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Fillyjonk in Moominland

I’m try­ing hard not to be a Fil­lyjonk. Hon­est­ly, I am. Mrs. Fil­lyjonk is a char­ac­ter in Tove Jansson’s won­der­ful Moom­introll series. Fret­ful Mrs. Fil­lyjonk needs order in her world. If any­thing is out of place, or goes wrong, she is flat­tened by depres­sion and anx­i­ety.

Mrs. Fillyjonk in Moominland

Mrs. Fil­lyjonk, from the Moomin books by Tove Jans­son, cur­rent­ly pub­lished in the US by Square Fish

Is any­thing more out of order than the world we live in now? When the quar­an­tine first began in the U.S., and then Vir­ginia, I didn’t think it would be too bad. I’d get lots of writ­ing done. Our house would be spot­less for once. Overnight weeds would be plucked before dew dried the next morn­ing. I’d have time to cook decent meals.

Instead, I became a news junkie. Hour after hour, I scrolled online sto­ries. Like most of us, my day needs shape. In my nor­mal life, I’d get up at 5:30, feed the cats, make the bed, scoop lit­ter box­es, fix a bowl of cere­al, show­er, dress for exer­cise class, and leave the house at 7:00. On my way home after class, I’d stop at the library, maybe the gro­cery store. Then I’d write until my hus­band came home from work.

Bit by bit, my sup­port sys­tem — like every­one else’s — was kicked out from under me. My husband’s job, exer­cise class, the library. Gro­cery shop­ping was like run­ning a gaunt­let. I took morn­ing naps, after-lunch naps, late after­noon naps. After two weeks of flail­ing, I drew up a sched­ule. By then I’d devel­oped the con­cen­tra­tion of a new­born gnat. My plan was to do some­thing dif­fer­ent each hour: write for an hour, house­work for an hour, walk for an hour. The sched­ule last­ed all of forty-five min­utes before I was scroung­ing in our good­ie draw­er for a Reese’s peanut but­ter egg.

In a recent issue of Fresh Bookol­o­gy, linked to a New York­er piece about Tove Jans­son, author of the Moom­introll books, I real­ized I should try anoth­er avenue of cre­ativ­i­ty. A strug­gling painter, Jans­son cre­at­ed the whim­si­cal Moomins dur­ing World War II when, as she said, “I was feel­ing depressed and scared of the bomb­ing and want­ed to get away from my gloomy thoughts to some­thing else entire­ly.” This I under­stood. My own moods have veered between obses­sive think­ing and out­right fear. Jans­son cre­at­ed an escape hatch, “an unbe­liev­able world where every­thing was nat­ur­al and benign — and pos­si­ble.”

Moon­min­val­ley. A beau­ti­ful place with mead­ows and rivers, where the inhab­i­tants live in peace­ful har­mo­ny with nature. But not always. Moom­introlls face floods, vol­canic erup­tions, even a comet on a col­li­sion course with Earth.

Moominsummer Madness

Moomin­sum­mer Mad­ness, rep­re­sent­ed by the new cov­er (Square Fish) and the orig­i­nal cov­er (Schildts, 1954)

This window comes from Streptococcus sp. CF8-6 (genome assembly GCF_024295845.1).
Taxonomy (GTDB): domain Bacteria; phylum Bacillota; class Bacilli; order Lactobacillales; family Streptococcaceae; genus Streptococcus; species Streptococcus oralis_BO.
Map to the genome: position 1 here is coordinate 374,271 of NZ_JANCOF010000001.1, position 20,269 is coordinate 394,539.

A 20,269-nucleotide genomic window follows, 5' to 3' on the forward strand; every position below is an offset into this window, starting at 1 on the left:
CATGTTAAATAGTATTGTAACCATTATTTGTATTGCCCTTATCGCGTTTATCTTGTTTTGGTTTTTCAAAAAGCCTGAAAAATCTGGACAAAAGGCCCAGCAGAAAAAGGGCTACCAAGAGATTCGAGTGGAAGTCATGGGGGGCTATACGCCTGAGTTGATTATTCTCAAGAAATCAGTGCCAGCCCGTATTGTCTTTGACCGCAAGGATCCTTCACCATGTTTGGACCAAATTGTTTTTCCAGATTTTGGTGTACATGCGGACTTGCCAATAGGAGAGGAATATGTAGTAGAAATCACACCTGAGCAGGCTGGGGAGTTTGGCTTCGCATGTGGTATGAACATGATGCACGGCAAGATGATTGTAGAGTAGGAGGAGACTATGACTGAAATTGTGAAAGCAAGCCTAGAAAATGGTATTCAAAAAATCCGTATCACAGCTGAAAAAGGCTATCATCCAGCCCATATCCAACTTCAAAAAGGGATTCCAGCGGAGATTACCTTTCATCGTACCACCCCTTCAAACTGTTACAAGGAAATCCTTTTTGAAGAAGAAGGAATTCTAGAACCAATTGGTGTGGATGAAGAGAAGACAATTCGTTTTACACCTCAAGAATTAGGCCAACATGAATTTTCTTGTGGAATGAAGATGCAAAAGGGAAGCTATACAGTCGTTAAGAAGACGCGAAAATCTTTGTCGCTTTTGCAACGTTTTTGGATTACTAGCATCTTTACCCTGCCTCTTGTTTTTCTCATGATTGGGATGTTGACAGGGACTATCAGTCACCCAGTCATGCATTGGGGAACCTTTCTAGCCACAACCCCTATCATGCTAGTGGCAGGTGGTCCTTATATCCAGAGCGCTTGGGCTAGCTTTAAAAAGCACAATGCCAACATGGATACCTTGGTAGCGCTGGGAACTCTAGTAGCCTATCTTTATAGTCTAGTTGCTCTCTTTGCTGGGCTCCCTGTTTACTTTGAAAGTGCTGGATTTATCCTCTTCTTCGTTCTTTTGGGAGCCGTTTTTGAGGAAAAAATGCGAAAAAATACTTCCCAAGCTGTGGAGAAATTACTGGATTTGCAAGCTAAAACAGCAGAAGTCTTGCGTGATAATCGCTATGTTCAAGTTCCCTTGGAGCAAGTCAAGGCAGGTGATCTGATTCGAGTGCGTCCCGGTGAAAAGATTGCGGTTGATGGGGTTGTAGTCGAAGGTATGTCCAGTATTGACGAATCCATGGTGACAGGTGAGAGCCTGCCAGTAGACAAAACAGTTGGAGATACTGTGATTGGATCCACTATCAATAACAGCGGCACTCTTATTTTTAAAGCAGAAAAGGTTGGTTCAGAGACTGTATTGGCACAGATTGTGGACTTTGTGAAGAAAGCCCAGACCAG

I found the adven­tures of the strange, child­like Moomins made for per­fect sum­mer read­ing. I longed to be care­free, har­mon­i­ca-play­er Snufkin, nev­er dream­ing I’d wind up a neu­rot­ic Fil­lyjonk, intro­duced in Moomin­sum­mer Mad­ness:

But inside a Fil­lyjonk was sit­ting, lis­ten­ing to the tick­ing of her clock and the pass­ing of time. She sighed and wan­dered around, sat down and got up again.                       

This was me to a T, house­bound, for­ag­ing for jelly­beans and choco­late eggs.

Jans­son wrote and illus­trat­ed sev­er­al Moomin sto­ries. Dur­ing the war, she said, “one’s work stood still; it felt com­plete­ly point­less to try to cre­ate pic­tures.” Once the war was over, she pub­lished The Moomins and the Great Flood in 1945. Comet in Moomin­land fol­lowed in 1946.

The Moomins and the Great Flood and Comet in Moominland

Orig­i­nal cov­ers for The Moomins and the Great Flood and Comet in Moomin­land, pub­lished by Schildts in 1945 and 1946

In the lat­ter sto­ry, the Moon­in­trolls lacked a comet-pre­pared­ness plan. (Sounds famil­iar?) To get instruc­tions, they endured tor­na­does, a plague of grasshop­pers, and a jour­ney to the bot­tom of the sea, which caused Snufkin’s har­mon­i­ca to rust. After the comet “whisked” past the cave where the Moomins were hid­ing, they crept out to safe­ty:

The sky was no longer red, but a beau­ti­ful blue once again, and the morn­ing sun shone in its usu­al place, look­ing as though it had been fresh­ly pol­ished … And [the sea] was rolling tire­less­ly in towards them, glit­ter­ing and gleam­ing like soft blue silk, the same old sea that they had always loved!

Mean­while Snufkin had tak­en out his mouth-organ and was giv­ing it anoth­er try. All the notes had come back, even the lit­tle ones, so that he could play to his heart’s con­tent.

I so long for a place where every­thing is nat­ur­al and benign. I’m not imag­i­na­tive enough to cre­ate one, too scat­tered to gath­er any words. The pan­dem­ic will end, though not as soon as we want. When it does, our words and songs and notes will come back. And we’ll emerge from our homes to a clean blue sky and a fresh­ly buffed sun, togeth­er once more.

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